Botanic Gardens gets bigger, with new conservation centre and gallery in the works

Minister for National Development Lawrence Wong and (right) Kenneth Er (CEO, NParks) planted a Meranti Tembaga tree at a Singapore Botanic Gardens community planting event at the Learning Forest on Nov 21, 2015.
Minister for National Development Lawrence Wong and (right) Kenneth Er (CEO, NParks) planted a Meranti Tembaga tree at a Singapore Botanic Gardens community planting event at the Learning Forest on Nov 21, 2015.ST PHOTO: SEAH KWANG PENG

SINGAPORE - The country's only Unesco World Heritage Site is set to become bigger than ever, and it is not all about size.

The new 8ha being added to the Singapore Botanic Gardens will help preserve the country's colonial past, and provide a platform to showcase the park's ecological work.

There will also be a living laboratory of giant trees, along with a Natural History Art Gallery to display the Gardens' botanical art collection, the largest in Asia, and those of artists both local and foreign.

All these will be ready by 2018, the National Parks Board (NParks) announced on Saturday.

Minister for National Development Lawrence Wong stressed the need for the Gardens to not rest on its laurels after clinching the Unesco World Heritage status in July.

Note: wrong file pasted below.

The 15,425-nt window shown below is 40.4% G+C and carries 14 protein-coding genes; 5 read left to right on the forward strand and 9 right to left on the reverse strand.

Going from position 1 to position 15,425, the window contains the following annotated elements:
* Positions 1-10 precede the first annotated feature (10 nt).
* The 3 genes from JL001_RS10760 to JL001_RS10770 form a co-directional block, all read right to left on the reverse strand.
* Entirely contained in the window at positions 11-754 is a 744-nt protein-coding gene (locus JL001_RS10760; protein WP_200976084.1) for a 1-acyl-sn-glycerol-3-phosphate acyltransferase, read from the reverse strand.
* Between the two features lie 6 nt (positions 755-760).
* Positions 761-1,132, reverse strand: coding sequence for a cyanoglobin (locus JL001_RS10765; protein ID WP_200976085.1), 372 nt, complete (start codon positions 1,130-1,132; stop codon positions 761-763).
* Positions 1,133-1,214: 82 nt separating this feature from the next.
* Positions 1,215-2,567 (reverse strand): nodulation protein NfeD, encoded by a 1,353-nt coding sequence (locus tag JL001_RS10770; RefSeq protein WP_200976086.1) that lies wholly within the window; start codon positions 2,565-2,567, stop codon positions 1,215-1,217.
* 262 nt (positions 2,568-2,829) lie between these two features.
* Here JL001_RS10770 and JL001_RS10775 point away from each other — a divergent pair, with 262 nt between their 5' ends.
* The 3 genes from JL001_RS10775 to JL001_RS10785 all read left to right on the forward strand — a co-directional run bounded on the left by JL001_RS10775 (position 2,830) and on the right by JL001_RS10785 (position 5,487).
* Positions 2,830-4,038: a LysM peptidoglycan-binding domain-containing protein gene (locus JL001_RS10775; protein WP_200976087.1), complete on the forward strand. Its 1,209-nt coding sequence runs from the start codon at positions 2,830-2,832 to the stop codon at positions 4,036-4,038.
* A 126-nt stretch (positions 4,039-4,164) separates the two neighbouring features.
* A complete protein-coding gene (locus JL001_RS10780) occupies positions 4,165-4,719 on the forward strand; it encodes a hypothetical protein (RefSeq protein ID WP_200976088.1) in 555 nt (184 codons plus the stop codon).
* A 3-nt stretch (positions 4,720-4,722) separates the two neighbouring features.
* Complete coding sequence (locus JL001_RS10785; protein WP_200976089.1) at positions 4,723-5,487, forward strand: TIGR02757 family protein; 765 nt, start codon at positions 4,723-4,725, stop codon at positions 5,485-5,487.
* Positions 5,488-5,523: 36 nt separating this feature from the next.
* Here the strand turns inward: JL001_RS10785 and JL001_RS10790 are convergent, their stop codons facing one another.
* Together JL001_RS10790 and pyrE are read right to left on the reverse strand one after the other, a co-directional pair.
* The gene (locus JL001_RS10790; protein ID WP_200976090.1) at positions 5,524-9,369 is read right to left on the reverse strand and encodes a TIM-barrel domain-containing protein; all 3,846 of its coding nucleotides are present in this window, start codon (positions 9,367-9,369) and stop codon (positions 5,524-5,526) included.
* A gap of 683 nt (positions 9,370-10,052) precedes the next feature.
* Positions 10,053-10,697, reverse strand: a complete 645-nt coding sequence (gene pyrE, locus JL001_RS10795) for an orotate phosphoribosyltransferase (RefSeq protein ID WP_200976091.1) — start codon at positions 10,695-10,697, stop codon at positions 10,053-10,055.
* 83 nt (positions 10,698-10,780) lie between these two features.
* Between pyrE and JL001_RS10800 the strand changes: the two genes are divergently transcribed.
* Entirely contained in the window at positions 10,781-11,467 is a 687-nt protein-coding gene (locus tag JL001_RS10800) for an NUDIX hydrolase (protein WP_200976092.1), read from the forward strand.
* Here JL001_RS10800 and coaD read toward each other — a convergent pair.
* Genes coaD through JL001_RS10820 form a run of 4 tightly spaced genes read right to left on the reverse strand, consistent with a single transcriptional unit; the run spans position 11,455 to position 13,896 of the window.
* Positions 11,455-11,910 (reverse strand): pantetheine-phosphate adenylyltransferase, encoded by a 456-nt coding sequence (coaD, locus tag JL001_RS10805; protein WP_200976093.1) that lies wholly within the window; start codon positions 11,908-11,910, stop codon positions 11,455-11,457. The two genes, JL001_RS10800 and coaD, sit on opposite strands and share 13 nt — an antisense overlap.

"We want it to break new grounds in horticultural research and conservation," he said. "We want it to be a place close to every Singaporean's heart, and we want to continue growing it for our future generations and for the entire world to enjoy."

The 8ha is being added to the Gardens' Learning Forest, a previous 10ha extension. The Forest will now occupy 18ha and bring the total area of the Botanic Gardens from 74ha to 82ha, almost four times its original size in 1859.

The extension will include a Forest Conservation Interpretive Centre and the Natural History Art Gallery, which will be housed in colonial buildings more than a century old. The houses were designed by R.A.J. Bidwell, the architect behind Raffles Hotel.

There will also be a 4ha Gallop Arboretum, which will include 200 species of forest giants, scientifically known as Dipterocarps, which can grow up to 80m, the height of a 25-storey Housing Board block. Dipterocarps are iconic to the Indo-Malayan rainforests, but have seen their population decrease over the years due to illegal logging and deforestation. The public will be able to explore the area on elevated platforms as well.